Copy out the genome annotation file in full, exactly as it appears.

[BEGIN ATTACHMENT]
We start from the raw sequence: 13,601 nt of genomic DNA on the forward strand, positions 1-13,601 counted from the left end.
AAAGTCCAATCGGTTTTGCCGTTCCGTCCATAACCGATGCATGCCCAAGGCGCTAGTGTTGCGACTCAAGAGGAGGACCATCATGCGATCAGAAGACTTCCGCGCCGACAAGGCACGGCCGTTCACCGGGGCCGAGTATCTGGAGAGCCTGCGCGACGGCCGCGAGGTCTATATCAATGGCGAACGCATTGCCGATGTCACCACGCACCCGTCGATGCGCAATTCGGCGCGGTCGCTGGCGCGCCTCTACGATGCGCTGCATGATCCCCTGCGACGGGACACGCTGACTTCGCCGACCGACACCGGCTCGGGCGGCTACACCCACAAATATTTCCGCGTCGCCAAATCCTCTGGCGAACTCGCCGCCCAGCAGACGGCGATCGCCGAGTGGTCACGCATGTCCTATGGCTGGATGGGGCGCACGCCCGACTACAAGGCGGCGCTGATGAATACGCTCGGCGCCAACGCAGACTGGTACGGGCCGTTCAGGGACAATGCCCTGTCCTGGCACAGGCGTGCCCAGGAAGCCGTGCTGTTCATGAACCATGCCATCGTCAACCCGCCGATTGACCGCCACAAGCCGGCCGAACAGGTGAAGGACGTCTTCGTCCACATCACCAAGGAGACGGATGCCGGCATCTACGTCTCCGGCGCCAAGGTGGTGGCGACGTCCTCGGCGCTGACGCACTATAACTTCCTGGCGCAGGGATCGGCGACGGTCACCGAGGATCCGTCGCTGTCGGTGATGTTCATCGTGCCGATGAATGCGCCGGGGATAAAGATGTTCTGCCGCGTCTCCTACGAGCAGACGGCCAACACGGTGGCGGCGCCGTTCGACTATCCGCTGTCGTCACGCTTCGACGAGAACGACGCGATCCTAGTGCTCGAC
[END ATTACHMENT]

We start from the raw sequence: 13,601 nt of genomic DNA on the forward strand, positions 1-13,601 counted from the left end.
AAAGTCCAATCGGTTTTGCCGTTCCGTCCATAACCGATGCATGCCCAAGGCGCTAGTGTTGCGACTCAAGAGGAGGACCATCATGCGATCAGAAGACTTCCGCGCCGACAAGGCACGGCCGTTCACCGGGGCCGAGTATCTGGAGAGCCTGCGCGACGGCCGCGAGGTCTATATCAATGGCGAACGCATTGCCGATGTCACCACGCACCCGTCGATGCGCAATTCGGCGCGGTCGCTGGCGCGCCTCTACGATGCGCTGCATGATCCCCTGCGACGGGACACGCTGACTTCGCCGACCGACACCGGCTCGGGCGGCTACACCCACAAATATTTCCGCGTCGCCAAATCCTCTGGCGAACTCGCCGCCCAGCAGACGGCGATCGCCGAGTGGTCACGCATGTCCTATGGCTGGATGGGGCGCACGCCCGACTACAAGGCGGCGCTGATGAATACGCTCGGCGCCAACGCAGACTGGTACGGGCCGTTCAGGGACAATGCCCTGTCCTGGCACAGGCGTGCCCAGGAAGCCGTGCTGTTCATGAACCATGCCATCGTCAACCCGCCGATTGACCGCCACAAGCCGGCCGAACAGGTGAAGGACGTCTTCGTCCACATCACCAAGGAGACGGATGCCGGCATCTACGTCTCCGGCGCCAAGGTGGTGGCGACGTCCTCGGCGCTGACGCACTATAACTTCCTGGCGCAGGGATCGGCGACGGTCACCGAGGATCCGTCGCTGTCGGTGATGTTCATCGTGCCGATGAATGCGCCGGGGATAAAGATGTTCTGCCGCGTCTCCTACGAGCAGACGGCCAACACGGTGGCGGCGCCGTTCGACTATCCGCTGTCGTCACGCTTCGACGAGAACGACGCGATCCTAGTGCTCGAC